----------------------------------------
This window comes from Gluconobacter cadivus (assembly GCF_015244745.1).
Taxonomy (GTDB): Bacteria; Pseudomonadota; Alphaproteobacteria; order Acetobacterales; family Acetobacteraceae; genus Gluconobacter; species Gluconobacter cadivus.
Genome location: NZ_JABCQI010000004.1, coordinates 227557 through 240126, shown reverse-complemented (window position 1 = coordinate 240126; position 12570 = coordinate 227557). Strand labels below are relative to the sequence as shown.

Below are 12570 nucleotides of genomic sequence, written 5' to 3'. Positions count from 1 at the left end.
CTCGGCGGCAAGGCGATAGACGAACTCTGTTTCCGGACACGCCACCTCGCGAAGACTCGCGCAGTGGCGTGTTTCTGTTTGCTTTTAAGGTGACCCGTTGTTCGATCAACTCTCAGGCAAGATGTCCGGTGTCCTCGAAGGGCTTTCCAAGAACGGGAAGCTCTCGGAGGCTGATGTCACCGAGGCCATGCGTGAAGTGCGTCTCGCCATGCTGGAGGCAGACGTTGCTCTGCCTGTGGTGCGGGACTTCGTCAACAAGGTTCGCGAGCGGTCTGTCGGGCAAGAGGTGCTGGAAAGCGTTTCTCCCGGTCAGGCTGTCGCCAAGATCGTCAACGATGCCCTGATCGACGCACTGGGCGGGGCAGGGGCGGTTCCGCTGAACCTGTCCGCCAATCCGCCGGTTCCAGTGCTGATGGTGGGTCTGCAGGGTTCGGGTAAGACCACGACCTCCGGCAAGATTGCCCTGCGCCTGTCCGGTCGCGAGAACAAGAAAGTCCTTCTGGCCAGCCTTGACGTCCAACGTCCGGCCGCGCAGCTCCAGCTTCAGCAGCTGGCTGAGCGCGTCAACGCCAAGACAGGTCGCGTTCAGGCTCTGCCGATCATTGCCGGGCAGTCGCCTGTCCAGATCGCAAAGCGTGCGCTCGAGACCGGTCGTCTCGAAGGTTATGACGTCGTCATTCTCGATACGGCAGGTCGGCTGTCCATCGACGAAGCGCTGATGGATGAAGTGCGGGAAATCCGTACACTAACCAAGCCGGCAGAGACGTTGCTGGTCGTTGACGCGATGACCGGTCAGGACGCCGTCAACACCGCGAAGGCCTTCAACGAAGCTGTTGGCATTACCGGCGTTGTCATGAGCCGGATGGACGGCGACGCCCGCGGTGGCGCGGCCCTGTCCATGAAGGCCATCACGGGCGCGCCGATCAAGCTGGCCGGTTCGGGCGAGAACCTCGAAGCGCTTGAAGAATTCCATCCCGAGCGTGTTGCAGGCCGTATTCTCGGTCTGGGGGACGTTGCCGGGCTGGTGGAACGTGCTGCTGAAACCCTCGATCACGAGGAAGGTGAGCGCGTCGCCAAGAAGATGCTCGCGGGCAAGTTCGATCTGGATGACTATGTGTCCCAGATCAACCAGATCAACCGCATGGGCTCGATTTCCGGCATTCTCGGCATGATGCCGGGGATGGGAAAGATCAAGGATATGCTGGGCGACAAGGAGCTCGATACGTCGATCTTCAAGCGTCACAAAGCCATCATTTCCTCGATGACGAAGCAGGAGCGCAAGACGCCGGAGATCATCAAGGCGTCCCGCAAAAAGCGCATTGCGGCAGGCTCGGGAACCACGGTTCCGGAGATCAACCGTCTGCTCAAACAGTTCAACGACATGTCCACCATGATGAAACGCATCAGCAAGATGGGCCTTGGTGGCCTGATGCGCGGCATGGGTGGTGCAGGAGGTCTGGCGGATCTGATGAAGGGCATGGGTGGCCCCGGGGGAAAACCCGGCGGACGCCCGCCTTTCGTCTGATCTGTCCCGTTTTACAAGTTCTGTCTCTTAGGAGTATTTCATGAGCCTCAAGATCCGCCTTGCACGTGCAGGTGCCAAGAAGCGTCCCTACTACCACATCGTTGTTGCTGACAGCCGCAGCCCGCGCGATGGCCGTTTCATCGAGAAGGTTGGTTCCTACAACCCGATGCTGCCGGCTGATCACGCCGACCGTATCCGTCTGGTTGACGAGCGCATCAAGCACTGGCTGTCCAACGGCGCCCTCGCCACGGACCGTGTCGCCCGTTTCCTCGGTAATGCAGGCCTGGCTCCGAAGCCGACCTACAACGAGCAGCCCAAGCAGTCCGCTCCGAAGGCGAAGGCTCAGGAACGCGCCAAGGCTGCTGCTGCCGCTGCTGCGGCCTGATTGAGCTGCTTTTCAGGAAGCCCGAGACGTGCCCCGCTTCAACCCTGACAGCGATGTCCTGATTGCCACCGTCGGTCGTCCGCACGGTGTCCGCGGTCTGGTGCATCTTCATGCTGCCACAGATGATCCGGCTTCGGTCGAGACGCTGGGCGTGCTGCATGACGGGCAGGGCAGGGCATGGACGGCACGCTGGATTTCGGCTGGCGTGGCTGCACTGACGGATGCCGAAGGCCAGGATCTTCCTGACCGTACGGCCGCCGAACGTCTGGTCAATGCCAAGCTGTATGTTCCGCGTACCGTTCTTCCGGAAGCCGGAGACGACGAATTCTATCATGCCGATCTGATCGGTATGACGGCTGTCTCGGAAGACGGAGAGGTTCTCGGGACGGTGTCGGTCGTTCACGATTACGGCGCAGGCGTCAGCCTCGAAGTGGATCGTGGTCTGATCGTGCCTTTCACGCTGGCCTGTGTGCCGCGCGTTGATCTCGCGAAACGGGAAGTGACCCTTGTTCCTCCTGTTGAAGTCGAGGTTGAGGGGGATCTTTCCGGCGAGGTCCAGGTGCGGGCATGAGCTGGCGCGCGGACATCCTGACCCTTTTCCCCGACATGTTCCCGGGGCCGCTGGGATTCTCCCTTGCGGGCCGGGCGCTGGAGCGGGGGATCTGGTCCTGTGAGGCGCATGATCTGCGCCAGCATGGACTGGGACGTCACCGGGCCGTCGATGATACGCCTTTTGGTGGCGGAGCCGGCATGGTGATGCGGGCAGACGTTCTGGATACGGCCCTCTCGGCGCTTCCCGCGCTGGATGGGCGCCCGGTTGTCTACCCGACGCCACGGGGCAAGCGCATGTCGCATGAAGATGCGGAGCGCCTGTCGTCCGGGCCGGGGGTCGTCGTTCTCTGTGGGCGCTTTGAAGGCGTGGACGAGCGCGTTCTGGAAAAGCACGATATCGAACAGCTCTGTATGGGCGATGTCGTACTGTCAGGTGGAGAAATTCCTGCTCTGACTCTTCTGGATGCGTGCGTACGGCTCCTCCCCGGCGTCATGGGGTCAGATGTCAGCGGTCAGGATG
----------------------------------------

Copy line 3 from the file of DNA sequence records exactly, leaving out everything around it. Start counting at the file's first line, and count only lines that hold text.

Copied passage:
Genome location: NZ_JABCQI010000004.1, coordinates 227557 through 240126, shown reverse-complemented (window position 1 = coordinate 240126; position 12570 = coordinate 227557). Strand labels below are relative to the sequence as shown.